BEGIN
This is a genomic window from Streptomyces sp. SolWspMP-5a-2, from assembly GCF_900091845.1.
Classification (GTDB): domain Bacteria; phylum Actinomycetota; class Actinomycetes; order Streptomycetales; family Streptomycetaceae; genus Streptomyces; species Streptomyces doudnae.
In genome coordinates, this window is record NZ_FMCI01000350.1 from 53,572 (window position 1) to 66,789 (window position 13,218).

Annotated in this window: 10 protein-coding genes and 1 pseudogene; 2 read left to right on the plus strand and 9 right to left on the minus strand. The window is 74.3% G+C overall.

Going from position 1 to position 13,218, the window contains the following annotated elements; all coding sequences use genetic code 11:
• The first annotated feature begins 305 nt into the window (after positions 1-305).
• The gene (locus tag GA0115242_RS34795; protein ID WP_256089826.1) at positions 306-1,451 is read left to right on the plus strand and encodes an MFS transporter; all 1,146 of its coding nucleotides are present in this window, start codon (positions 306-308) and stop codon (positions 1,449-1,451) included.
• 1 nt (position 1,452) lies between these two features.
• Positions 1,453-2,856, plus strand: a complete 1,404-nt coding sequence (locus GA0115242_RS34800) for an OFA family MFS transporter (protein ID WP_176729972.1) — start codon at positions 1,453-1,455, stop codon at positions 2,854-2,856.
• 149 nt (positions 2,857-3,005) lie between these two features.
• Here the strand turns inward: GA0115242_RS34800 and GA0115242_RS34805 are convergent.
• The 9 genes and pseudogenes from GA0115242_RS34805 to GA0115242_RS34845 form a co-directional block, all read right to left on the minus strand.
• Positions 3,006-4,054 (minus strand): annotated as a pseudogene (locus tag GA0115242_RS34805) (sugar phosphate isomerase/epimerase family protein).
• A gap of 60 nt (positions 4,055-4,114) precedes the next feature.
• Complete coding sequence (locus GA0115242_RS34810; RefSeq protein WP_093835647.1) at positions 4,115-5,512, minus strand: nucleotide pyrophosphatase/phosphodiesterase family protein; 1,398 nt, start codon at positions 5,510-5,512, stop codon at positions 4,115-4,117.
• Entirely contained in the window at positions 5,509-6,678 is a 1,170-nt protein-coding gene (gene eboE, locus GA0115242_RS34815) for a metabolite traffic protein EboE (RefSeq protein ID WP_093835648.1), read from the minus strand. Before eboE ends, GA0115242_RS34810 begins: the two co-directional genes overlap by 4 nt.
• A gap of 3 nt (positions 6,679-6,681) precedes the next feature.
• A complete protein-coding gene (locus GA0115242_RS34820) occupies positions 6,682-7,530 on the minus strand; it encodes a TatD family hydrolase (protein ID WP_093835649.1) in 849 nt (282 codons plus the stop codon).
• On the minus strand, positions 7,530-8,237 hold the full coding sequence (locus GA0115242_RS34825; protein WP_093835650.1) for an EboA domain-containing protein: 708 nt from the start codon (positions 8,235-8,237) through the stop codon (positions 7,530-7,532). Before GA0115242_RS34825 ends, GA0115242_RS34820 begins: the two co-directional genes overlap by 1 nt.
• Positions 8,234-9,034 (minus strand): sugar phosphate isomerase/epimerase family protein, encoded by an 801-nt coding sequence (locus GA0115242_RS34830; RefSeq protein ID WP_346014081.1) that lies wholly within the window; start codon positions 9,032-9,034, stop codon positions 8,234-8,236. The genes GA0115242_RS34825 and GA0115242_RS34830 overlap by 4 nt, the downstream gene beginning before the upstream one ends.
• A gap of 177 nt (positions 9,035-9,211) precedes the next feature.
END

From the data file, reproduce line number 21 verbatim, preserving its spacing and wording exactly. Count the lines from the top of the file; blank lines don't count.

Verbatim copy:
• A gap of 177 nt (positions 9,035-9,211) precedes the next feature.